When Wendy Troxel’s son Jack entered grade 8, getting him up for school each morning became a huge challenge. Up until that point his classes had started at 8:35 a.m., but now they began an hour earlier. This meant he had to be up at 6 in order to get ready and be at the bus stop by 6:45 a.m.
“I felt like it was abusive,” Troxel told Re:Set, noting that it was always completely dark outside at that early hour. She’d have to shake Jack just to get him to wake up. Troxel knew just exactly how harmful it was to deprive her son of sleep. As a senior behavioural and social scientist with the policy think tank RAND Corporation, she’s one of a growing number of prominent researchers studying the importance of sleep for teens and the role schools can play in addressing the issue.
Sleep-deprived teens are more likely to be depressed or think about suicide.
According to the Centers for Disease Control and Prevention, sleep-deprived teens are more likely to be depressed or think about suicide, and are also more likely to be overweight and to engage in risky behaviours such as drowsy driving. Additional studies have shown that they’re also more likely to be tardy to school or absent and score lower on tests — no surprise, given that being sleepy makes it harder to wake up on time and also affects memory. Even general irritability and moodiness — already common in teens — are heightened by lack of sleep.
For teens, it all boils down to biology: at puberty, their body clocks shift so they’re not sleepy until much later in the evening, which means they’re no longer able to go to bed as early as they once did. In fact, teens aren’t generally ready to fall asleep until midnight, says Horacio de la Iglesia, a biology professor and researcher at the University of Washington.
And yet, given that they’re still growing, teens’ sleep needs are greater than those of adults. According to the American Academy of Sleep Medicine, 13-18-year-olds should get 8 to 10 hours of sleep every night. But scenarios like the one Troxel’s son faced make this impossible. Even if he’d gone to bed at 9 p.m. each night to try to hit the 9-hour midpoint, he likely would have just tossed and turned restlessly, unable to fall asleep.
Teens’ biological timing of sleep can’t be changed, de la Iglesia told Re:Set. “Asking them to wake up at 6:30 a.m. to go to school is like asking an adult to wake up at 4:30 to go to work,” he said. “And obviously when they get to school, they’re not ready to learn in that state.”
What can be changed, though, is the other side of the equation: the time that the opening bell rings at school.
That’s why in 2014, the American Academy of Pediatrics issued a recommendation that middle and high schools start at 8:30 a.m. or later to help teens get enough sleep. Unfortunately, a 2015 study by the CDC found that less than 20 percent of the schools in America met this guideline; the average start time was 8:03 a.m.
In the last few years, hundreds of districts across the United States have made the shift, pushing their start times later and their end times correspondingly later as well. One of the largest to do so is Seattle, which moved its start time to 8:45 a.m. (from 7:50 a.m.) in the fall of 2016. De la Iglesia, who studied the effects of the shift, noted that it increased sleep by about 34 minutes each night. “Bedtime did not change significantly, but the wakeup time did,” he told Re:Set. The results, published in the journal Science Advances, also showed that students’ grades went up by 4.5 percent.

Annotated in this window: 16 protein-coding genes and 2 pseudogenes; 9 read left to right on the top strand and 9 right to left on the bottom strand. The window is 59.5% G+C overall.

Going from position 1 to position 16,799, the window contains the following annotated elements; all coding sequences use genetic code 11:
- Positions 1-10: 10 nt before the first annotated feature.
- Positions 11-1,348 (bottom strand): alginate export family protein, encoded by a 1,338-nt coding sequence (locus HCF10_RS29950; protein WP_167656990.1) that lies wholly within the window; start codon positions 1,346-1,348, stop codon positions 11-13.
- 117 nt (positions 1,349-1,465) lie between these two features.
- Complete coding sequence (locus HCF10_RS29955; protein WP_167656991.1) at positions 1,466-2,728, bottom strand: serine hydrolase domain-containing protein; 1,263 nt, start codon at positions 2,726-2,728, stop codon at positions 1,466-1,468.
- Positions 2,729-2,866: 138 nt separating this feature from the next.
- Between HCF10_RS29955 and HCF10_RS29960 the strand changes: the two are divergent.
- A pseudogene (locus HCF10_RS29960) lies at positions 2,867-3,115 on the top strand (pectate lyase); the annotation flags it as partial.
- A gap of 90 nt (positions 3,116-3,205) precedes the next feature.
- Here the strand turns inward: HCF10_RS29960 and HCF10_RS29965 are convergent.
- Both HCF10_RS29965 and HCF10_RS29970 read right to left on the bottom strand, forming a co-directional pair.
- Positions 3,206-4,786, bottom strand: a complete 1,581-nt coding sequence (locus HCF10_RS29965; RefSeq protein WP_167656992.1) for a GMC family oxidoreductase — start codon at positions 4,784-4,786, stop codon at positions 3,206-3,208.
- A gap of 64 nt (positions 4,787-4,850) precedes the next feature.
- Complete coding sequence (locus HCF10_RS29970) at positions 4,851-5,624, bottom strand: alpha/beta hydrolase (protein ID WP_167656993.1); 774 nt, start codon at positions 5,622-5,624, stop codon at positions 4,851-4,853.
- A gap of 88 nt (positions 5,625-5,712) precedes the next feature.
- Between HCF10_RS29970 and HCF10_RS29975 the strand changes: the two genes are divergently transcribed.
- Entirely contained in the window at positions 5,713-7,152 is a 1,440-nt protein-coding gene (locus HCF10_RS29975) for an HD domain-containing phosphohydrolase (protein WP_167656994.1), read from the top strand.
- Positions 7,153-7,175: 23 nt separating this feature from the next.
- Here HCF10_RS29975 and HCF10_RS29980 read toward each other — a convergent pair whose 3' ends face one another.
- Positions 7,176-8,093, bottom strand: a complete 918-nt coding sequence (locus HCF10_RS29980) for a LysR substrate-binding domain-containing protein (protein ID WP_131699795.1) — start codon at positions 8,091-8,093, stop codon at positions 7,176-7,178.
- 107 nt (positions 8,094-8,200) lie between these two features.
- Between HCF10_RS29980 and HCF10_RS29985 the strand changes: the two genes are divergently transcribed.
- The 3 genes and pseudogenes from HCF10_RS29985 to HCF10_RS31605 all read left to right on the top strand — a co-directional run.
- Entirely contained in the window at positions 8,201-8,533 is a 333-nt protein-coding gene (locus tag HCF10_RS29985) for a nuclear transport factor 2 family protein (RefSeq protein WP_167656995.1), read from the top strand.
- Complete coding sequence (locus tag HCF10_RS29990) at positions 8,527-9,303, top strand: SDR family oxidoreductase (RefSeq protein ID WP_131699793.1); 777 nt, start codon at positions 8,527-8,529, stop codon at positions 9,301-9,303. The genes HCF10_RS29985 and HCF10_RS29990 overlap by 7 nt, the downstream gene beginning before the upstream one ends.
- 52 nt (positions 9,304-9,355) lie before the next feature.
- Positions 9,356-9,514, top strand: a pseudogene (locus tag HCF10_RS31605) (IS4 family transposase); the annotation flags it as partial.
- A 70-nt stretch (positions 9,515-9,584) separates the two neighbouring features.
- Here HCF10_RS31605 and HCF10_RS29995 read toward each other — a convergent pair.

“Asking them to wake up at 6:30 a.m. to go to school is like asking an adult to wake up at 4:30 to go to work.”
Of course, sleep deprivation is hardly confined to the United States, and schools in other countries have taken similar steps to push back school start times. One study published last year focused on Singapore. The authors noted that students in East Asian countries “are driven to trade sleep for academic success.” As in Seattle, starting later meant students got more sleep: 23 minutes more per night after the start time was moved from 7:30 a.m. to 8:15 a.m.
One school in England tried moving its start time even later, to 10 a.m. (from 8:50 a.m.) resulting in higher grades as well as fewer absences due to illness.
And in Sweden, researchers are advocating that schools start at 9 a.m. or even 9:30 a.m., given the positive effects of later start times on well-being and academic performance.
Later start times also have a much broader impact, notes Troxel, who co-authored a 2017 study that looked at the economic implications of the shift. According to the analysis, the change would provide an economic gain of $8.6 billion to the U.S. economy after just two years, with significantly greater increases over time. These benefits were calculated based on two main factors: increased lifetime earnings as a result of higher graduation rates and attendance rates, and decreased car crashes due to drowsy driving.
“We did a more comprehensive analysis than had ever been done on the costs versus the benefits of changing school start times,” Troxel told Re:Set. “The conversation is [often] entirely about the costs … rather than what it’s costing us today by sacrificing the sleep of our students. And those costs are real.”
Lisa L. Lewis is a California-based freelance journalist who covers adolescents, public health and education topics. As a parent volunteer, she’s also been active in the non-profit group Start School Later.